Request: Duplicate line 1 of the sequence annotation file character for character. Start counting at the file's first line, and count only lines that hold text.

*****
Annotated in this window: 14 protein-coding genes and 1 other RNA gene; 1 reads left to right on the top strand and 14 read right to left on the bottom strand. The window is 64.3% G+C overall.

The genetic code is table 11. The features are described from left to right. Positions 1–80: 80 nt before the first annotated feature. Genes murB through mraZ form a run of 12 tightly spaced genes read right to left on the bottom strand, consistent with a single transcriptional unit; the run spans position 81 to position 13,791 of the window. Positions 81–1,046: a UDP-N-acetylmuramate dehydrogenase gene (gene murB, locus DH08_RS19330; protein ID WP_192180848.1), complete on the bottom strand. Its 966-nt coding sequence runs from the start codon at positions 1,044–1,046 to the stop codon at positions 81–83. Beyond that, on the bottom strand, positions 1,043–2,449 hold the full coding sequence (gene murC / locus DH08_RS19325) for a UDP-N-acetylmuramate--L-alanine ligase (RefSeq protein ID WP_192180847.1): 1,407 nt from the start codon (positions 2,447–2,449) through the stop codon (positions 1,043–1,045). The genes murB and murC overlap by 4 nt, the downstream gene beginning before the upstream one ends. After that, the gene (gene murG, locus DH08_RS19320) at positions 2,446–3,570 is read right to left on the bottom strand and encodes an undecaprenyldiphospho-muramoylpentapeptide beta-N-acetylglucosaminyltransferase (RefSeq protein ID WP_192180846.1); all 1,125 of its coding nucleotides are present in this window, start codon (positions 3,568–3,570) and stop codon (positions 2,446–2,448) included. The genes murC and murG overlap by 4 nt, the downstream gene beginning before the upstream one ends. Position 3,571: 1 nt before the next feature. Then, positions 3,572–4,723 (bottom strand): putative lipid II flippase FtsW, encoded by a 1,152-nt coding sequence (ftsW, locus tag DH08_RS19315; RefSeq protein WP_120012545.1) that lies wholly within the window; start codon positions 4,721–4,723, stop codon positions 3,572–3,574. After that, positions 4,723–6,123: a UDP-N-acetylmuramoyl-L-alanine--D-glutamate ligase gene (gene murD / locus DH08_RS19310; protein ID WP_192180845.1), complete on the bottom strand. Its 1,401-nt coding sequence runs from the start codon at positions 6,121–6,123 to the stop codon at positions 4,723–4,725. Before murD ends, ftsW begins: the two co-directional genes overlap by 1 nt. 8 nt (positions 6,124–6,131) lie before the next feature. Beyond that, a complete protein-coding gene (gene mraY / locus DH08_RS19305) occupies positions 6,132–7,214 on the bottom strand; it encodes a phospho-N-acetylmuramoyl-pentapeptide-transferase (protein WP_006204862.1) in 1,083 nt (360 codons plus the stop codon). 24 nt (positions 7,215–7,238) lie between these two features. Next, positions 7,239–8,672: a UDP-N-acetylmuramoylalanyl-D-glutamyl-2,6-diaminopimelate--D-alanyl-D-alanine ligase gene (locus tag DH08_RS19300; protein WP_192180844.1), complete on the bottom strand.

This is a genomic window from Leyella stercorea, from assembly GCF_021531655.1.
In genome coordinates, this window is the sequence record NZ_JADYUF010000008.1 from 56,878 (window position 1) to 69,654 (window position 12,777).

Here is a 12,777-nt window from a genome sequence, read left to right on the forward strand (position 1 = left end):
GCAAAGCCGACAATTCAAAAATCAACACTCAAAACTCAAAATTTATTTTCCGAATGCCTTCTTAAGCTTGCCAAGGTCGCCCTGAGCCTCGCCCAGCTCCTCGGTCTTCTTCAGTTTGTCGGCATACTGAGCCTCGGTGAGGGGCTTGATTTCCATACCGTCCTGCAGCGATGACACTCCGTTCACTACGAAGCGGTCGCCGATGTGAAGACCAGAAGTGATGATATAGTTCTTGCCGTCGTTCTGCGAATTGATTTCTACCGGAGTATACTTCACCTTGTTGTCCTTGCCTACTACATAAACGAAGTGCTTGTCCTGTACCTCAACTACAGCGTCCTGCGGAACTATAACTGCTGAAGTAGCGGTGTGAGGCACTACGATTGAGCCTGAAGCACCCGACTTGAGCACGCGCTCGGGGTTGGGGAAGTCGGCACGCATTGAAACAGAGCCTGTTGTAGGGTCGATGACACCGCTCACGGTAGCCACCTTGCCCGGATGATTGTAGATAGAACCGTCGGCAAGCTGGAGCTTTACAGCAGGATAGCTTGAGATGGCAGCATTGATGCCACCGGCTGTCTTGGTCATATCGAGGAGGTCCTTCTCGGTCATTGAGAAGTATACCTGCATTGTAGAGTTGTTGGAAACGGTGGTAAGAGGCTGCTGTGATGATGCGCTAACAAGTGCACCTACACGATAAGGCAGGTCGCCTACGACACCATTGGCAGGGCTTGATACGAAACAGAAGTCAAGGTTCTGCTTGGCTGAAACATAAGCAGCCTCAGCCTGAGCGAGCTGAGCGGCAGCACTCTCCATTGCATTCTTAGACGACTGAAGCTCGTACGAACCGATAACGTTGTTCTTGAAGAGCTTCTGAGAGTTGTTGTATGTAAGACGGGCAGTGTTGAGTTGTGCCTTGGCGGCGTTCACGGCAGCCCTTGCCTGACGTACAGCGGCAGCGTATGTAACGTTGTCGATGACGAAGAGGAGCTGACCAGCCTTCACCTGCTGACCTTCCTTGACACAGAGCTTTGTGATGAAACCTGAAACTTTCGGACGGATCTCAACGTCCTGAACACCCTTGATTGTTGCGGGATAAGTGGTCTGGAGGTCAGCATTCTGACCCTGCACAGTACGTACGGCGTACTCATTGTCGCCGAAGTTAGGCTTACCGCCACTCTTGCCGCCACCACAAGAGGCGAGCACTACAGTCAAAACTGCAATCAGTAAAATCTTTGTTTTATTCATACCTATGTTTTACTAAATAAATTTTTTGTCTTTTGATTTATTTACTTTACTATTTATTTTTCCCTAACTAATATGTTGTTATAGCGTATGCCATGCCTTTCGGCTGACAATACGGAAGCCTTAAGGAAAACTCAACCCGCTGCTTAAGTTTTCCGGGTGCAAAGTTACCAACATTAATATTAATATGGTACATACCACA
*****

Annotated in this window: 14 protein-coding genes and 1 other RNA gene; 1 reads left to right on the top strand and 14 read right to left on the bottom strand. The window is 64.3% G+C overall.